One small note here: If they don’t love their pets, then we’ll probably lose rapport at that first question (which is fine by me, because I don’t like anyone who doesn’t love their pets. And I don’t want to deal with them anyway)

Now, as weak as the above example is, it still shows how a small commitment to a way of thinking makes it easier to continue along the path of agreement. And this can start to engage our reader.


Of course this is all easier in face-to-face selling because we can gain agreement by simply talking about something physically in front of us. And we can also gauge the body language of our audience, to see if we need to change direction with the conversation.

But in writing a sales piece or advertisement, we don’t have that option. So we need to anticipate how our audience will respond to our questions.

If we can get 2 or 3 “yes” commitments from our audience, then they’ll start to form a cognitive belief around what we’re saying. Because they’ll be agreeing with their own beliefs.

At that point, their own desire to avoid cognitive dissonance will begin working in our favor.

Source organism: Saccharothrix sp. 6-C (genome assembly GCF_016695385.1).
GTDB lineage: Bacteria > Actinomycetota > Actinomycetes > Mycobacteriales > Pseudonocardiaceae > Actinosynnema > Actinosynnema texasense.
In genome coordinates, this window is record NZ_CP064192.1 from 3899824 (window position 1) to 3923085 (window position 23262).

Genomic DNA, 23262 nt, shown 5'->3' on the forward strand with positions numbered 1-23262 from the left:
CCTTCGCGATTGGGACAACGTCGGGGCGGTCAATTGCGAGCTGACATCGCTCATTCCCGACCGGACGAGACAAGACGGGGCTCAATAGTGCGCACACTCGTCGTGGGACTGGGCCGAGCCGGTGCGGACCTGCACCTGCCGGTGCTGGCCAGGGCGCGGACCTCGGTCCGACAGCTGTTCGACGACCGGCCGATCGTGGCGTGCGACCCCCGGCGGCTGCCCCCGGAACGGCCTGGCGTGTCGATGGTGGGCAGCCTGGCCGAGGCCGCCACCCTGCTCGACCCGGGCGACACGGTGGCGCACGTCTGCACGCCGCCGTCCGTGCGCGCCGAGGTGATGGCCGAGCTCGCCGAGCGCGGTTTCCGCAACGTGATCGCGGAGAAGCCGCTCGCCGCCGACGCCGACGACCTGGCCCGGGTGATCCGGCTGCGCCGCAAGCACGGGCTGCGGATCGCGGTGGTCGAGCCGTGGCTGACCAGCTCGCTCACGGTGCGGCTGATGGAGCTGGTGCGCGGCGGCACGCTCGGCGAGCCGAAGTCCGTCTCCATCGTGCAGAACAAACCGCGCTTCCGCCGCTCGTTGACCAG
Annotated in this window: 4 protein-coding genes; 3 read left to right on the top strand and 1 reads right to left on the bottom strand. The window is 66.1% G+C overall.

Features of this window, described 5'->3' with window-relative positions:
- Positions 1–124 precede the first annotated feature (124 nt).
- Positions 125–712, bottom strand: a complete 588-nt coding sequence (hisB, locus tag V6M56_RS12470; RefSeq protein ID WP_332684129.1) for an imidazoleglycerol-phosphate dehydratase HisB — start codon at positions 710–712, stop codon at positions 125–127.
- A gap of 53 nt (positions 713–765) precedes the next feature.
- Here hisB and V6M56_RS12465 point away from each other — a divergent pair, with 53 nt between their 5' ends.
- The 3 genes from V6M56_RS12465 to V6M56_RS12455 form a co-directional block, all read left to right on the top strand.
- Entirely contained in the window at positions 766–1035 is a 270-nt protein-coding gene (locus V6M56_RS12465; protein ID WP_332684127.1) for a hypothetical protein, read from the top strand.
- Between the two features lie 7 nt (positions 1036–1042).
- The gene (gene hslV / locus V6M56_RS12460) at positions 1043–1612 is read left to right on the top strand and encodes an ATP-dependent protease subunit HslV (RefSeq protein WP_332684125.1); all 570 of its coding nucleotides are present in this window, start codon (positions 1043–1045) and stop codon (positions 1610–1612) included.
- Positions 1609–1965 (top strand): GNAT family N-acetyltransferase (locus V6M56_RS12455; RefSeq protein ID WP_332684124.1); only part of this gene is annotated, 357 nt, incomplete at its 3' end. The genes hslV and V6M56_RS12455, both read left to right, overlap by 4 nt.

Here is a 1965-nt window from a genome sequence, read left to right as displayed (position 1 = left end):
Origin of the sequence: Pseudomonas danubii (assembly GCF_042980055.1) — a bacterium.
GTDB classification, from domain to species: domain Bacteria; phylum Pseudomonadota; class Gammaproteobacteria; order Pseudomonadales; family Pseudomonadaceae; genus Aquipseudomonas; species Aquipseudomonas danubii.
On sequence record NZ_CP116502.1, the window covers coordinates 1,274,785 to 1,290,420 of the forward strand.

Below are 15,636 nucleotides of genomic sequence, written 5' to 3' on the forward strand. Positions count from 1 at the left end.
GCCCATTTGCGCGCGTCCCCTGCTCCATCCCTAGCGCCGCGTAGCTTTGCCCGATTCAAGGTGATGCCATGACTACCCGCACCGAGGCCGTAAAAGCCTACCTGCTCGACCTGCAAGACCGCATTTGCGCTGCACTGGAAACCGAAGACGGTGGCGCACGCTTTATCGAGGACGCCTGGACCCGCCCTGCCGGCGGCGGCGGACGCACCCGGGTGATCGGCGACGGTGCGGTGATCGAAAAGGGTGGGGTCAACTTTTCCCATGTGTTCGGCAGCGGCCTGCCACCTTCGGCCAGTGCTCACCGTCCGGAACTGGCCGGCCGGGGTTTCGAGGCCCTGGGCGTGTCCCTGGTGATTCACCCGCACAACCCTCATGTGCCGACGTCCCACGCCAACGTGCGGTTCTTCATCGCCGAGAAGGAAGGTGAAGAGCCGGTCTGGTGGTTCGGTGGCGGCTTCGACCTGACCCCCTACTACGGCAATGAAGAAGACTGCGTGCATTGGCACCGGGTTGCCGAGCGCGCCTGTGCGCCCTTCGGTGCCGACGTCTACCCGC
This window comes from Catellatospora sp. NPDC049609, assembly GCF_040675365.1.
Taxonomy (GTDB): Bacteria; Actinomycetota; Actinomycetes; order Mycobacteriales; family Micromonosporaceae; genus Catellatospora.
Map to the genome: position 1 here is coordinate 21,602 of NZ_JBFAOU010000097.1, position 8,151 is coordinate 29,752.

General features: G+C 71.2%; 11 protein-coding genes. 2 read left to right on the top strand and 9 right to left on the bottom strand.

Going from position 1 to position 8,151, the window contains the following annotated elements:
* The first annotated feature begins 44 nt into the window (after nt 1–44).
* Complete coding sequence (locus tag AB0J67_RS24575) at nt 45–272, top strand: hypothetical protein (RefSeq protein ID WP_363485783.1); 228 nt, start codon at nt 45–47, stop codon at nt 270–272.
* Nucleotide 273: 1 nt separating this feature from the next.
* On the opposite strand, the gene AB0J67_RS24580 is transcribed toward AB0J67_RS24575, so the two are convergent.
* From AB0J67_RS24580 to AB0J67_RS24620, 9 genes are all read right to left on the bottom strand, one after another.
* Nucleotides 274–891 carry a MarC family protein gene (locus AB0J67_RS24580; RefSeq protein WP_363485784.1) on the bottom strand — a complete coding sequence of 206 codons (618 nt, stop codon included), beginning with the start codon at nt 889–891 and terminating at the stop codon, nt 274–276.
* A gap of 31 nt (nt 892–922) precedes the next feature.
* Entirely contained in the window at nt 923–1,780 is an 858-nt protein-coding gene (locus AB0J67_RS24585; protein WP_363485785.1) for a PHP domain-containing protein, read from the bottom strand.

Pretty cool stuff, right?


Another powerful way of getting micro-commitments is to have our audience physically engage with our writing.

This can often be achieved by having our reader contact us for more information, or sign up for our free newsletter. Which in turn allows us to follow up and build a relationship with our soon-to-be client.


The concept of “sales funnels” is built around the idea of micro-commitments


A simple (online) example of this would be…

1. We place an advertisement in front of our target audience. This ad could ask a question or make a bold promise, but either way the purpose is to get people to take the physical action of clicking on the ad (clicking the ad = micro-commitment)

2. When they click our ad, it brings them to a landing page. Of course we can choose to make this a full sales page, and move right in for the quick sale. But more often, the landing page is an “opt-in” page where we offer something of value in exchange for the visitors contact info (at least an email address) so we can follow up with them. (giving us their email = micro-commitment)